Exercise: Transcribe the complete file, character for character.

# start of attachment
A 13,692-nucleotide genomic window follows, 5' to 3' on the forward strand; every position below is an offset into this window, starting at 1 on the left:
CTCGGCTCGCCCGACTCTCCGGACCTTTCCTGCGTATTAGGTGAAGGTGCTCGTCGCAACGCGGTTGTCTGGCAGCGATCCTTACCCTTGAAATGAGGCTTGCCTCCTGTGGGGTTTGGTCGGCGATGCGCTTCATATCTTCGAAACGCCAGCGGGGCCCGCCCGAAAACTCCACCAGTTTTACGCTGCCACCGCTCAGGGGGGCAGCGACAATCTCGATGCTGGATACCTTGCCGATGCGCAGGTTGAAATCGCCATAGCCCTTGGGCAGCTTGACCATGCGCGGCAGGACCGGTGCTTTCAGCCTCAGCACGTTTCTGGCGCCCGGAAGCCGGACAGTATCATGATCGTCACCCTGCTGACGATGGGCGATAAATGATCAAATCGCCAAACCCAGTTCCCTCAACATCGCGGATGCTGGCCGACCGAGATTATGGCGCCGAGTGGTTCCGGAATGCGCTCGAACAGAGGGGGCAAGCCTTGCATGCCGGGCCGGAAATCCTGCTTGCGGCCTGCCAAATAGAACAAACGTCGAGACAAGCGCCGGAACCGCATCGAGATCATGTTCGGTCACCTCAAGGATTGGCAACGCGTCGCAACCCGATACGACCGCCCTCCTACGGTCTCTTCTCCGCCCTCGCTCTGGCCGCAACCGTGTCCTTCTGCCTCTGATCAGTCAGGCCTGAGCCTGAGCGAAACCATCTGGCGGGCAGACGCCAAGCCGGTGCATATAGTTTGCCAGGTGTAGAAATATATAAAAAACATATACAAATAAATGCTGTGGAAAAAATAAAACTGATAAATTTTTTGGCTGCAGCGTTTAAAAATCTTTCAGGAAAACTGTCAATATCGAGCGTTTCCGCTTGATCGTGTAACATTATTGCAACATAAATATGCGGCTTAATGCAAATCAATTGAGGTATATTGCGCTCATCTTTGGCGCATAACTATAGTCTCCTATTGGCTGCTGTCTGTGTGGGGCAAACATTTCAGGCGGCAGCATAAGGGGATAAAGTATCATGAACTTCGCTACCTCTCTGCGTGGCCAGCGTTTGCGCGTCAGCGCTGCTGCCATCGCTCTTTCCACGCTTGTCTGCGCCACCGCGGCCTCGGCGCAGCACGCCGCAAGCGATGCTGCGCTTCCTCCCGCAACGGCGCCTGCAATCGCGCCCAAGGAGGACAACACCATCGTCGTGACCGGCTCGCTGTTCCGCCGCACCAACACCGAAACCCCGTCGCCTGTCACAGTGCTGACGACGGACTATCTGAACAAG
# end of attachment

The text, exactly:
A 13,692-nucleotide genomic window follows, 5' to 3' on the forward strand; every position below is an offset into this window, starting at 1 on the left:
CTCGGCTCGCCCGACTCTCCGGACCTTTCCTGCGTATTAGGTGAAGGTGCTCGTCGCAACGCGGTTGTCTGGCAGCGATCCTTACCCTTGAAATGAGGCTTGCCTCCTGTGGGGTTTGGTCGGCGATGCGCTTCATATCTTCGAAACGCCAGCGGGGCCCGCCCGAAAACTCCACCAGTTTTACGCTGCCACCGCTCAGGGGGGCAGCGACAATCTCGATGCTGGATACCTTGCCGATGCGCAGGTTGAAATCGCCATAGCCCTTGGGCAGCTTGACCATGCGCGGCAGGACCGGTGCTTTCAGCCTCAGCACGTTTCTGGCGCCCGGAAGCCGGACAGTATCATGATCGTCACCCTGCTGACGATGGGCGATAAATGATCAAATCGCCAAACCCAGTTCCCTCAACATCGCGGATGCTGGCCGACCGAGATTATGGCGCCGAGTGGTTCCGGAATGCGCTCGAACAGAGGGGGCAAGCCTTGCATGCCGGGCCGGAAATCCTGCTTGCGGCCTGCCAAATAGAACAAACGTCGAGACAAGCGCCGGAACCGCATCGAGATCATGTTCGGTCACCTCAAGGATTGGCAACGCGTCGCAACCCGATACGACCGCCCTCCTACGGTCTCTTCTCCGCCCTCGCTCTGGCCGCAACCGTGTCCTTCTGCCTCTGATCAGTCAGGCCTGAGCCTGAGCGAAACCATCTGGCGGGCAGACGCCAAGCCGGTGCATATAGTTTGCCAGGTGTAGAAATATATAAAAAACATATACAAATAAATGCTGTGGAAAAAATAAAACTGATAAATTTTTTGGCTGCAGCGTTTAAAAATCTTTCAGGAAAACTGTCAATATCGAGCGTTTCCGCTTGATCGTGTAACATTATTGCAACATAAATATGCGGCTTAATGCAAATCAATTGAGGTATATTGCGCTCATCTTTGGCGCATAACTATAGTCTCCTATTGGCTGCTGTCTGTGTGGGGCAAACATTTCAGGCGGCAGCATAAGGGGATAAAGTATCATGAACTTCGCTACCTCTCTGCGTGGCCAGCGTTTGCGCGTCAGCGCTGCTGCCATCGCTCTTTCCACGCTTGTCTGCGCCACCGCGGCCTCGGCGCAGCACGCCGCAAGCGATGCTGCGCTTCCTCCCGCAACGGCGCCTGCAATCGCGCCCAAGGAGGACAACACCATCGTCGTGACCGGCTCGCTGTTCCGCCGCACCAACACCGAAACCCCGTCGCCTGTCACAGTGCTGACGACGGACTATCTGAACAAG